The Rite of Spring Riot of 1913

Igor Stravinsky's Unforgettable Ballet

Igor Stravinsky conducting in 1920
Print Collector/Hulton Archive/Getty Images

In May 1913, Igor Stravinsky debuted his ballet The Rite of Spring. Though it is one of Stravinsky's most famous works, his creation was first met with harsh criticism, negative reviews, and...a riot.

The Creation of The Rite of Spring

A few years prior to 1910, Stravinsky began flirting with the idea and music of The Rite of Spring ballet to premiere with Sergei Diaghilev's Ballets Russes company. Whether or not the music came before the story/setting or visa versa (there are conflicting statements by Stravinsky himself), we do know that by 1910, Stravinsky met with Russian expert Nicholas Roerich to discuss ancient pagan rituals. Together, they came up with the working title "The Great Sacrifice." After taking a year hiatus to finish his ballet Petrushka, Stravinsky resumed work on The Rite of Spring with Roerich, and by July 1911, the pair had completed a working draft of the ballet's structure within a few days, changing its title to Vesna sviashchennaia (Russian) or Holy Spring. However, the work's French translation Le Sacre du printemps (English: The Rite of Spring) is what stuck. According to Stravinsky's journals, he returned to his home in Ukraine and wrote two movements before deciding to move to Clarens, Switzerland a month later, where he completed the ballet's first part and drafted the second. Stravinsky stopped work on the ballet by Spring of 1912, and enjoyed a nice break, even taking a trip to Bayreuth, Germany with Sergei Diaghilev to attend a performance of Richard Wagner's opera, Parsifal. Stravinsky returned to Clarens, Switzerland during the Fall season to finish The Rite of Spring - as signed on his orchestral score, he completed it on March 8, 19

The Cause and Events of the Riot

Stravinsky debuted The Rite of Spring Ballet at the Théâtre des Champs-Élysées in Paris on May 29, 1913, to an audience accustomed to the grace, elegance, and the traditional music of "conventional" ballets, i.e. Tchaikovsky's Swan Lake. Opposition to Stravinsky's work literally happened within the first few minutes of the piece as members of the audience booed loudly in response to the inharmonic notes accompanying the unrecognizable bassoon's opening solo. What's more, the work's unconventional music, sharp and unnatural choreography (dancers danced with bent arms and legs and would land on the floor so hard their internal organs would shake), and Russian pagan setting, failed to win over the majority of the audience. It should hardly come as a surprise given the ballet's thematic content. The ballet's title and subtitle alone hint that something darker lurks behind the velvet theater curtains: The Rite of Spring: Picture of Pagan Russia in Two Parts. The story centers around ancient Russian tribes and their celebration of Spring. They then offer a sacrifice to their gods, choosing a young girl who is forced to dance to death.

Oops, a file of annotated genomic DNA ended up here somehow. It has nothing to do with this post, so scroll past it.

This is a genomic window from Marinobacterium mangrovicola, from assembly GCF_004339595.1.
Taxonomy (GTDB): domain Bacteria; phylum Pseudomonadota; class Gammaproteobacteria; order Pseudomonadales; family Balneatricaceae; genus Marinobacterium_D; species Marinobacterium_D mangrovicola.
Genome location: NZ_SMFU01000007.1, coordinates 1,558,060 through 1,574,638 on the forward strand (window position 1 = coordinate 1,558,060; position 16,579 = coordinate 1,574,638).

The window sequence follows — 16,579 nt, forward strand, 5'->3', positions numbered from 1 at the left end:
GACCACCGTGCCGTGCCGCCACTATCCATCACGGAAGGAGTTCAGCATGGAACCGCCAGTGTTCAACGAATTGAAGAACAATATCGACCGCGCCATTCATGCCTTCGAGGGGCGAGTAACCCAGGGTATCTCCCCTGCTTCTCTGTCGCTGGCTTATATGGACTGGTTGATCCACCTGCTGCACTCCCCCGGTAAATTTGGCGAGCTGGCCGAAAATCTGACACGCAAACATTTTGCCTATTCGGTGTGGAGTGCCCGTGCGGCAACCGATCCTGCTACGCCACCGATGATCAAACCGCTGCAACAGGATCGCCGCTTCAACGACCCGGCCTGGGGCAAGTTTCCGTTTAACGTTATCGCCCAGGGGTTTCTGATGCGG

As the ballet progressed, so did the audience's discomfort. Those in favor of Stravinsky's work argued with those in opposition. The arguments eventually turned to brawls and police had to be notified. They arrived at intermission and successfully calmed the angry crowd (yes, the show wasn't even halfway over before people were throwing punches). As the second half commenced, police were unable to keep the audience under control and rioting resumed. Stravinsky was so taken aback by the audience's reaction, he fled the scene before the show was over.

The Rite of Spring in the 21st Century

Just like Beethoven's 9th Symphony changed the future of symphony composition, Stravinsky's Rite of Spring changed the future of ballet. Up to that point, ballet was beautiful, elegant, and charming. As I mentioned before, audiences were accustomed to seeing and hearing works like Swan Lake, The Nutcracker, and Sleeping Beauty. Stravinsky's Rite of Spring introduced new concepts in music, dance, and story. Today, it is considered to be a milestone in the history of ballet. It has become a regular work in many ballet companies' repertoires. The music has been used extensively in film, television, and radio, for example, Disney's Fantasia. It has also inspired composers like John Williams (Star Wars) and Jerry Goldsmith (Outland).